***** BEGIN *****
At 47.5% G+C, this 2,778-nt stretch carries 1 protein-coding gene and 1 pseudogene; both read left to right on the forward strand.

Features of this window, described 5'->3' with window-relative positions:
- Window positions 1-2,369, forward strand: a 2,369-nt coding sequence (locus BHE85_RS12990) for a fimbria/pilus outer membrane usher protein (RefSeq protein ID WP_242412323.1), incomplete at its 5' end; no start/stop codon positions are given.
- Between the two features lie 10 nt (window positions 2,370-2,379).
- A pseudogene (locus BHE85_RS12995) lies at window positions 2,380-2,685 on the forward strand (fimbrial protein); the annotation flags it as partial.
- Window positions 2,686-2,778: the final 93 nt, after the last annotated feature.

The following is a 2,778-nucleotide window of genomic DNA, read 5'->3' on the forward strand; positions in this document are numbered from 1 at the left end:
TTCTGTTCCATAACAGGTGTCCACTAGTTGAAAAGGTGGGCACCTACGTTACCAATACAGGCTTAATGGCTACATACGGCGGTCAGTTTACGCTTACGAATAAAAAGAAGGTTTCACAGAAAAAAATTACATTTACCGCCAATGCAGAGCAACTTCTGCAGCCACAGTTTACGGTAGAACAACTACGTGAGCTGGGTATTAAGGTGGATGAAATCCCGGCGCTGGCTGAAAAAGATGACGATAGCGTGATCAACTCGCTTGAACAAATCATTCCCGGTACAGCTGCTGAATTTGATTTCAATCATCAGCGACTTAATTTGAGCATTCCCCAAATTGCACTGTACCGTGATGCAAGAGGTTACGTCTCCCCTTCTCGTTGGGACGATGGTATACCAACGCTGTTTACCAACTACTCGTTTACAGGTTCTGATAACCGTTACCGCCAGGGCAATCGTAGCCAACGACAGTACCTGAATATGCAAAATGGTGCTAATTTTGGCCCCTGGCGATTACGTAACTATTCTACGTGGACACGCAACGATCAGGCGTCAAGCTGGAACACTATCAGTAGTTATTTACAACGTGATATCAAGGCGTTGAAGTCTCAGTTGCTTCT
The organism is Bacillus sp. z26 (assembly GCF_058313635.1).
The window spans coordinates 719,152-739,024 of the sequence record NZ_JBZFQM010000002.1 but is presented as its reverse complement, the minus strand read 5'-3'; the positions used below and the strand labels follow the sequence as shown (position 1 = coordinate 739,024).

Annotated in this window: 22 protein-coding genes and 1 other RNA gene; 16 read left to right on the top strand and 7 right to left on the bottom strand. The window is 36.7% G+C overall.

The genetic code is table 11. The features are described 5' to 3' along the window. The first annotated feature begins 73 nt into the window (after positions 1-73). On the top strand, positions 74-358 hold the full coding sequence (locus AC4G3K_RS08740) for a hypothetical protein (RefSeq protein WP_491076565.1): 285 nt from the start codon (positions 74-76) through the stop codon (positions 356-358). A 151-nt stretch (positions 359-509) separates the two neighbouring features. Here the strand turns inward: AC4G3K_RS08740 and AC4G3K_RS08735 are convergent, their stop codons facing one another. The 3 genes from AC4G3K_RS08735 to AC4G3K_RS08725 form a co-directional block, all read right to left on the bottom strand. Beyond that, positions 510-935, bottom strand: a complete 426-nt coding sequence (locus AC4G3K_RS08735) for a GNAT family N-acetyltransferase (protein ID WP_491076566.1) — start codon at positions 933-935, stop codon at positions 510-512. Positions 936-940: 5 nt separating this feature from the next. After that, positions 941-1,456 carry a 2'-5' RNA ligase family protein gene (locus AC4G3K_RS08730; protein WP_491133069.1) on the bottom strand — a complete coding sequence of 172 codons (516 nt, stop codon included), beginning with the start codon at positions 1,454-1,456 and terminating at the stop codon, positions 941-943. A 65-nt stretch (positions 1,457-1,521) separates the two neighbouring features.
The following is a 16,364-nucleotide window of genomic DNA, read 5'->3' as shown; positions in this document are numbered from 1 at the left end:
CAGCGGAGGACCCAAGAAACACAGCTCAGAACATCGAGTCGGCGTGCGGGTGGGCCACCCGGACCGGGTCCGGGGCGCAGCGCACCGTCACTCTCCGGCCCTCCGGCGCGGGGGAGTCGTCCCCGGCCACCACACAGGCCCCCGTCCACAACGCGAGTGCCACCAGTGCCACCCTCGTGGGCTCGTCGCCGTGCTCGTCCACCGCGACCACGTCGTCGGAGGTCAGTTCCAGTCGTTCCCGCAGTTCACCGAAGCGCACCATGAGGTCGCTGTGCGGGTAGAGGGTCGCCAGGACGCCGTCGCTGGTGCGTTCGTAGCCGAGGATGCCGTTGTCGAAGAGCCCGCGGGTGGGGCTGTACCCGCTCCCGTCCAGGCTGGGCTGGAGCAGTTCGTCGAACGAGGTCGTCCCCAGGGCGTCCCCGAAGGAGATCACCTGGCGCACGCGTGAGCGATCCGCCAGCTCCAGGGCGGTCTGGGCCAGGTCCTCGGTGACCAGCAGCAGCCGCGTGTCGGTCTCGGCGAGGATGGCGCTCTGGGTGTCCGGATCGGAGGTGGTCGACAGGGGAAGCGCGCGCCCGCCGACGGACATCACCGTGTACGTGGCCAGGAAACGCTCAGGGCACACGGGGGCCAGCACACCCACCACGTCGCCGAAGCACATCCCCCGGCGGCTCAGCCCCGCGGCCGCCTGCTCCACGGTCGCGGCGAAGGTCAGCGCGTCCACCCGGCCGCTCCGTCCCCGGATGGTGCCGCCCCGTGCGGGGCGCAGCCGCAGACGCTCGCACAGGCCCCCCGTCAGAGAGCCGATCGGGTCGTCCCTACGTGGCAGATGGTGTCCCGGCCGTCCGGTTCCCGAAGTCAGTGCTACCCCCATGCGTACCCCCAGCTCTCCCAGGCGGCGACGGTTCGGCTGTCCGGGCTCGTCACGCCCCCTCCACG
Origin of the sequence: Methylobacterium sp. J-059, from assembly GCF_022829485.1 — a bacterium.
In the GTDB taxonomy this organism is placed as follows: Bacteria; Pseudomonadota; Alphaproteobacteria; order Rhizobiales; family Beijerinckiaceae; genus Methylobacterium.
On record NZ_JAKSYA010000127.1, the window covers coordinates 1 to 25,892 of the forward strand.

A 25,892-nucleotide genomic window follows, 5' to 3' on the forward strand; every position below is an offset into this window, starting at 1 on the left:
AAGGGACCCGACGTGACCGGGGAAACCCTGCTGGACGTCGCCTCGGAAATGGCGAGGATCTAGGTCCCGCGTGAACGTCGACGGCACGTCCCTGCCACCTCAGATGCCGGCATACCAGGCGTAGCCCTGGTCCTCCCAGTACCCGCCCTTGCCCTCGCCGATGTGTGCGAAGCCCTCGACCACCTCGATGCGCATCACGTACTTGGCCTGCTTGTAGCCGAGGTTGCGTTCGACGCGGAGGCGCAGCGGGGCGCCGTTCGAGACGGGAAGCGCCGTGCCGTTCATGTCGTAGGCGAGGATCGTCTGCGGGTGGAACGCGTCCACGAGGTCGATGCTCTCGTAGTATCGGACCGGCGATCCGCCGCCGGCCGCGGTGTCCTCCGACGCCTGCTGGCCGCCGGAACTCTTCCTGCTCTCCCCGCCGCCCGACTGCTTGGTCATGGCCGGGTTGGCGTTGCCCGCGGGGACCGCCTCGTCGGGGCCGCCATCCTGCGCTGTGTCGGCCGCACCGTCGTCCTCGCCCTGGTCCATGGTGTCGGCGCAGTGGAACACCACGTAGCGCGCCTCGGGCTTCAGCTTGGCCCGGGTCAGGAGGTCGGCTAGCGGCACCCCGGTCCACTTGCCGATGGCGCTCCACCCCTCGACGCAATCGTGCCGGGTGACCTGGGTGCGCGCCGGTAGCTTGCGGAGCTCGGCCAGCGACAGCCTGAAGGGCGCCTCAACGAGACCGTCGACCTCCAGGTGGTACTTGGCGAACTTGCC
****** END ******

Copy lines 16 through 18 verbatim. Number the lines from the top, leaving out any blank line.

In the GTDB taxonomy this organism is placed as follows: Bacteria; Pseudomonadota; Alphaproteobacteria; order Rhizobiales; family Beijerinckiaceae; genus Methylobacterium.
On record NZ_JAKSYA010000127.1, the window covers coordinates 1 to 25,892 of the forward strand.

A 25,892-nucleotide genomic window follows, 5' to 3' on the forward strand; every position below is an offset into this window, starting at 1 on the left: